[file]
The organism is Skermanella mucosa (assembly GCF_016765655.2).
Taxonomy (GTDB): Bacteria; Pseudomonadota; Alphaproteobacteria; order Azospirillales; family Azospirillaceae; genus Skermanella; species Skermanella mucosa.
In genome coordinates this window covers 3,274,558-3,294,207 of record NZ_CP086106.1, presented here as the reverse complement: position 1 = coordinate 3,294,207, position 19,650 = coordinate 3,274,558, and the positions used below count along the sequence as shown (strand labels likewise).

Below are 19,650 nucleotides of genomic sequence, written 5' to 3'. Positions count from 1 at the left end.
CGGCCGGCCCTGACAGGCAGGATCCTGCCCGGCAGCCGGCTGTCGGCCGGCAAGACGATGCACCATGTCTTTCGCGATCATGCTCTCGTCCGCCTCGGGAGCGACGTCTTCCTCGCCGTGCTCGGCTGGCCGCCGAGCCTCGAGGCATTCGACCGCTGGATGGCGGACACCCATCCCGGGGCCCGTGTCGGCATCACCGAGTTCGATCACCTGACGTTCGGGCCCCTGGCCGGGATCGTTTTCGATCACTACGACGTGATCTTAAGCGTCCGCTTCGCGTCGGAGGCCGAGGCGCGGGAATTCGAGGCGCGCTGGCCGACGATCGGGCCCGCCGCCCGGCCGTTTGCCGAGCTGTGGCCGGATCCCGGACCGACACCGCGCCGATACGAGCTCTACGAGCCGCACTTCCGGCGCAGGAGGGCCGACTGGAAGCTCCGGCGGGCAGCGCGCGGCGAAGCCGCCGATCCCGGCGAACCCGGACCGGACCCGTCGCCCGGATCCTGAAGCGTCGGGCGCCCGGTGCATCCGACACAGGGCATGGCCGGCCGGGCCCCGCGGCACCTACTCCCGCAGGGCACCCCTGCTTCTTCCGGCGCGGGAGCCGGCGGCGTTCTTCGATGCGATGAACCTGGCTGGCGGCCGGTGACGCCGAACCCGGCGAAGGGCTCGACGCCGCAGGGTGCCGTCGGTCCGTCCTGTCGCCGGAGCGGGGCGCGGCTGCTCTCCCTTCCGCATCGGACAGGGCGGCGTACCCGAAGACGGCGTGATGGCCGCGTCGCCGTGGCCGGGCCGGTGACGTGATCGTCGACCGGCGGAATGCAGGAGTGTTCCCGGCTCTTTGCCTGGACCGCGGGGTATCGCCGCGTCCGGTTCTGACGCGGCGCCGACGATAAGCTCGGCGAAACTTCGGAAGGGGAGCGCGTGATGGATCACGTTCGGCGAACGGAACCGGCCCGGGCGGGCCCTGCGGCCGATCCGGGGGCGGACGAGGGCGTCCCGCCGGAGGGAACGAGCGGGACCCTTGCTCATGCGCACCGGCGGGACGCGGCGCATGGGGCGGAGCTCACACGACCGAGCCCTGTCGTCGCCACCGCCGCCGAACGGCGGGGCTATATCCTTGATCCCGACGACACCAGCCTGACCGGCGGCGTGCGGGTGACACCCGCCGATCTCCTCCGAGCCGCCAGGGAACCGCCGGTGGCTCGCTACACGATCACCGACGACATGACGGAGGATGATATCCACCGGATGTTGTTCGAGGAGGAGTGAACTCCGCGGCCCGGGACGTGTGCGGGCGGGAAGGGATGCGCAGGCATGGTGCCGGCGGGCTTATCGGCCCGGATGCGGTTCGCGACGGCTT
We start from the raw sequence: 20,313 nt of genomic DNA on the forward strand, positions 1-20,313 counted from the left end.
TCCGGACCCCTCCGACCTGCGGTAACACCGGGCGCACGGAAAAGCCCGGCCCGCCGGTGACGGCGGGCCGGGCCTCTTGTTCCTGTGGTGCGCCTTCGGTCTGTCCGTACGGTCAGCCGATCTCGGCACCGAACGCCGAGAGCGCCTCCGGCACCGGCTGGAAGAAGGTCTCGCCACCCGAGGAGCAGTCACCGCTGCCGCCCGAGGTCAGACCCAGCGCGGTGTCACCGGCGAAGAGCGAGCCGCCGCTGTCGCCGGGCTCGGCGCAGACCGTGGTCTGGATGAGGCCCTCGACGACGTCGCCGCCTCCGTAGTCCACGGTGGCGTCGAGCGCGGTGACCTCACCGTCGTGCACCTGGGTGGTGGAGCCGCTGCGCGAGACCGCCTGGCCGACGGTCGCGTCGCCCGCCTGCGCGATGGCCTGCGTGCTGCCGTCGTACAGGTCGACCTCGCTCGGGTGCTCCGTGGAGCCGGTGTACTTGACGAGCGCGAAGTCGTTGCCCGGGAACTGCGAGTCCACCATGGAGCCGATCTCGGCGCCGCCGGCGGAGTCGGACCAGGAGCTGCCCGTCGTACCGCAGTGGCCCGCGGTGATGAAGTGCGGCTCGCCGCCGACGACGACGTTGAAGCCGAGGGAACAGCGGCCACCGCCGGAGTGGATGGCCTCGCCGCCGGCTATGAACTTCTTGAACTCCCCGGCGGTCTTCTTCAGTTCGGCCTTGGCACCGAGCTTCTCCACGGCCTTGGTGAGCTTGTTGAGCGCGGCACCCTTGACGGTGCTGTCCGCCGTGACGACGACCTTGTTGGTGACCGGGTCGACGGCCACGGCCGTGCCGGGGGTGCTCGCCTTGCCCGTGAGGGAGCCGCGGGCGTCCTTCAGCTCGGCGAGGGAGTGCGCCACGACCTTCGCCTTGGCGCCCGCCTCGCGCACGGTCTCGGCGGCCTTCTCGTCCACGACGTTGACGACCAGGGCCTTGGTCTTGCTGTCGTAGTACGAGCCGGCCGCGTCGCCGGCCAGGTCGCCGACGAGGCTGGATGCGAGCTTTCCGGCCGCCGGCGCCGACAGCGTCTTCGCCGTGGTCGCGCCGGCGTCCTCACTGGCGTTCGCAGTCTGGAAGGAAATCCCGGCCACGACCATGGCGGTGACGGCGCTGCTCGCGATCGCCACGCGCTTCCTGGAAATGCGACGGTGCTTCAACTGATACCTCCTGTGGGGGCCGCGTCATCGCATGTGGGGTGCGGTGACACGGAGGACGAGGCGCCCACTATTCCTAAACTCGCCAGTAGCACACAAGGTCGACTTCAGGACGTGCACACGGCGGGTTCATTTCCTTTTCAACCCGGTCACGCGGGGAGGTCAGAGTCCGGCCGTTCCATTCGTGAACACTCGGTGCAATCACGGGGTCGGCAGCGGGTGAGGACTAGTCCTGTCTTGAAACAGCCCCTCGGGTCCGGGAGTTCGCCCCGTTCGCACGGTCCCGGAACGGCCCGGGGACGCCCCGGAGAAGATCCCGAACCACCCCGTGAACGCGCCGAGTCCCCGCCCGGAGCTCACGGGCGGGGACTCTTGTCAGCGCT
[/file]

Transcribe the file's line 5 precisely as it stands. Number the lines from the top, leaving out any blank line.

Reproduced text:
CGGCCGGCCCTGACAGGCAGGATCCTGCCCGGCAGCCGGCTGTCGGCCGGCAAGACGATGCACCATGTCTTTCGCGATCATGCTCTCGTCCGCCTCGGGAGCGACGTCTTCCTCGCCGTGCTCGGCTGGCCGCCGAGCCTCGAGGCATTCGACCGCTGGATGGCGGACACCCATCCCGGGGCCCGTGTCGGCATCACCGAGTTCGATCACCTGACGTTCGGGCCCCTGGCCGGGATCGTTTTCGATCACTACGACGTGATCTTAAGCGTCCGCTTCGCGTCGGAGGCCGAGGCGCGGGAATTCGAGGCGCGCTGGCCGACGATCGGGCCCGCCGCCCGGCCGTTTGCCGAGCTGTGGCCGGATCCCGGACCGACACCGCGCCGATACGAGCTCTACGAGCCGCACTTCCGGCGCAGGAGGGCCGACTGGAAGCTCCGGCGGGCAGCGCGCGGCGAAGCCGCCGATCCCGGCGAACCCGGACCGGACCCGTCGCCCGGATCCTGAAGCGTCGGGCGCCCGGTGCATCCGACACAGGGCATGGCCGGCCGGGCCCCGCGGCACCTACTCCCGCAGGGCACCCCTGCTTCTTCCGGCGCGGGAGCCGGCGGCGTTCTTCGATGCGATGAACCTGGCTGGCGGCCGGTGACGCCGAACCCGGCGAAGGGCTCGACGCCGCAGGGTGCCGTCGGTCCGTCCTGTCGCCGGAGCGGGGCGCGGCTGCTCTCCCTTCCGCATCGGACAGGGCGGCGTACCCGAAGACGGCGTGATGGCCGCGTCGCCGTGGCCGGGCCGGTGACGTGATCGTCGACCGGCGGAATGCAGGAGTGTTCCCGGCTCTTTGCCTGGACCGCGGGGTATCGCCGCGTCCGGTTCTGACGCGGCGCCGACGATAAGCTCGGCGAAACTTCGGAAGGGGAGCGCGTGATGGATCACGTTCGGCGAACGGAACCGGCCCGGGCGGGCCCTGCGGCCGATCCGGGGGCGGACGAGGGCGTCCCGCCGGAGGGAACGAGCGGGACCCTTGCTCATGCGCACCGGCGGGACGCGGCGCATGGGGCGGAGCTCACACGACCGAGCCCTGTCGTCGCCACCGCCGCCGAACGGCGGGGCTATATCCTTGATCCCGACGACACCAGCCTGACCGGCGGCGTGCGGGTGACACCCGCCGATCTCCTCCGAGCCGCCAGGGAACCGCCGGTGGCTCGCTACACGATCACCGACGACATGACGGAGGATGATATCCACCGGATGTTGTTCGAGGAGGAGTGAACTCCGCGGCCCGGGACGTGTGCGGGCGGGAAGGGATGCGCAGGCATGGTGCCGGCGGGCTTATCGGCCCGGATGCGGTTCGCGACGGCTT